Liberman: Elections critical now in the Palestinian Authority, but not in Israel

With region in turmoil, the last thing Israel needs is a new election, foreign minister says; adds that Abbas has lost legitimacy since Palestinians have not held an election in over 9 years.

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September 7, 2014 15:57
4 minute read.
Avigdor Liberman

Avigdor Liberman. (photo credit: REUTERS)

 
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Elections are desperately needed now in the Palestinian Authority, but not in Israel, Foreign Minister Avigdor Liberman said Sunday.

A day after Public Security Minister Yitzhak Aharonovitch declared Liberman will be the next prime minister, the foreign minister himself said with the Middle East in turmoil, the last thing Israel needs right now is a new election cycle.

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“Elections are unnecessary now,” he said at a briefing with diplomatic reporters. “We need national political stability now.

The best thing for the national interest is maximum stability, and minimum political turmoil.”

Liberman also said he was opposed to changing the composition of the current coalition, which he said is the best composition possible right now. He came out against what he said were those in the Likud interested in replacing Finance Minister Yair Lapid and swapping Yesh Atid for the haredi parties, saying this would immediately cost NIS 3.5 billion in increased payments to yeshivot and the National Insurance Institute.

Despite the differing voices in the government over diplomatic issues, Liberman said the main threat to the coalition was differences over economic and church-state issues.

But in the PA, the foreign minister said, there is a desperate need for elections, as Mahmoud Abbas has lost legitimacy nine years after the Palestinian Authority’s last vote.

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Without new elections in the PA, Liberman said, any agreement signed with Abbas would be like “signing on ice.” Even if Hamas would win the next PA election, Liberman said “at least then we will know where we stand.”

The foreign minister said Israel did not prefer one Palestinian candidate over another, “but if I sell a house, I want to clarify whether the buyer has the money to buy. I want to know that the person on the other side has the authority and is able to make decisions.”

He voiced concern that if Israel would sign an agreement with Abbas now, whoever succeeded him down the line could later say he lacked the legitimacy to sign anything.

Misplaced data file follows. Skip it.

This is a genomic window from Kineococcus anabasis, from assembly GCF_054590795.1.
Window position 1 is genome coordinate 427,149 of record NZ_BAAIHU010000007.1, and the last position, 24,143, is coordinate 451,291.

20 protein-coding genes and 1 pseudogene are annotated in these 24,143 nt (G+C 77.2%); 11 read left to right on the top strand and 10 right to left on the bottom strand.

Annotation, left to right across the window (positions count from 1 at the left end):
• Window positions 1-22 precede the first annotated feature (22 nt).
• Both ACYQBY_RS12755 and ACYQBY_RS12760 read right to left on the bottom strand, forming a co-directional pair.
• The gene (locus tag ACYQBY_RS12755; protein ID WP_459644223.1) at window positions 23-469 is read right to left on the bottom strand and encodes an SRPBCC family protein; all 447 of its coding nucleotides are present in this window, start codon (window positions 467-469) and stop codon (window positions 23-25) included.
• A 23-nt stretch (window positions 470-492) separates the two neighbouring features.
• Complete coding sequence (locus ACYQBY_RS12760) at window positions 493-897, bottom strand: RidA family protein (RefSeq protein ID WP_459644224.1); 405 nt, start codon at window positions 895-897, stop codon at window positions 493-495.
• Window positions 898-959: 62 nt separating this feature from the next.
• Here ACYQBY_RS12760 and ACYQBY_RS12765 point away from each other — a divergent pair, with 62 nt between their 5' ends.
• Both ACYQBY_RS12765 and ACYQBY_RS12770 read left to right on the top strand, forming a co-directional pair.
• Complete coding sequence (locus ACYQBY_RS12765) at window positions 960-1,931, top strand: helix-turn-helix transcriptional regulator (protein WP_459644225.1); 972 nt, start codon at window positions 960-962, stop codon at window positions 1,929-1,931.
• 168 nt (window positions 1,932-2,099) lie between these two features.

Regarding Operation Protective Edge, Liberman said while Israel was demanding the demilitarization of the Gaza Strip, the likelihood of this actually happening was slim. However, he said, it was important Jerusalem put the concept firmly on the international agenda.

During the briefing, Liberman said Hamas military head Mohammed Deif was likely killed during the conflict.

“If until now we have not heard his voice, there is room for optimism,” he said.

He also noted that Operation Protective Edge was the first military operation that ended without a UN Security Council resolution, and said in addition to getting a sympathetic hearing from the US in the Security Council, Rwanda, Latvia and Nigeria also helped to fend off negative resolutions.

The Yisrael Beytenu leader also praised the position of Russia, China and India throughout the crisis, nothing that they did not issue condemnations or demarches, nor make demands in the Security Council. He said the Russian media was perhaps the most sympathetic media in the world during the fighting.

Liberman said Israeli and US delegations were scheduled to meet on Monday to discuss a possible US-backed resolution on Gaza in the Security Council – to counter the Jordanian proposal which has been floating around for a number of weeks and reflects the Arab world’s position.

Liberman is scheduled to meet on September 17 in Washington with US Secretary of State John Kerry, during a trip that will take him to Washington, Los Angeles and Latvia.

Turning to Latin America, where five countries recalled their ambassadors at the beginning of Operation Protective Edge, Liberman pointed out that most have since returned.

Of the five countries that pulled their envoys – Brazil, Peru, Chile, Ecuador and El Salvador – all but El Salvador have returned them to Jerusalem.

Liberman met on Sunday with visiting Norwegian Foreign Minister Borg Brende, here in part to discuss efforts to organize a donor’s conference for the Gaza Strip. Brende, who also met President Reuven Rivlin on Sunday, said he will go to Cairo Tuesday to discuss details of the conference, which he said will be held with the proviso that there be a permanent cease-fire in Gaza in place under Egyptian supervision.

Norway is also preparing a meeting in New York on September 22 of the Ad Hoc Liaison Committee, which is the donor’s conference for the Palestinian Authority.

In welcoming Brende, Rivlin said Israel appreciated Norway’s concern about the situation in Gaza, and was interested in its reconstruction on the condition that it be demilitarized and that Gazans understand they have to live side-by-side with Israel.

Rivlin cautioned that if Gaza was not demilitarized, funds contributed by donor countries would be used for attacks against Israel and not for the purposes for which they were earmarked, “and we will again be at a dead end.”

Greer Fay Cashman contributed to this report.

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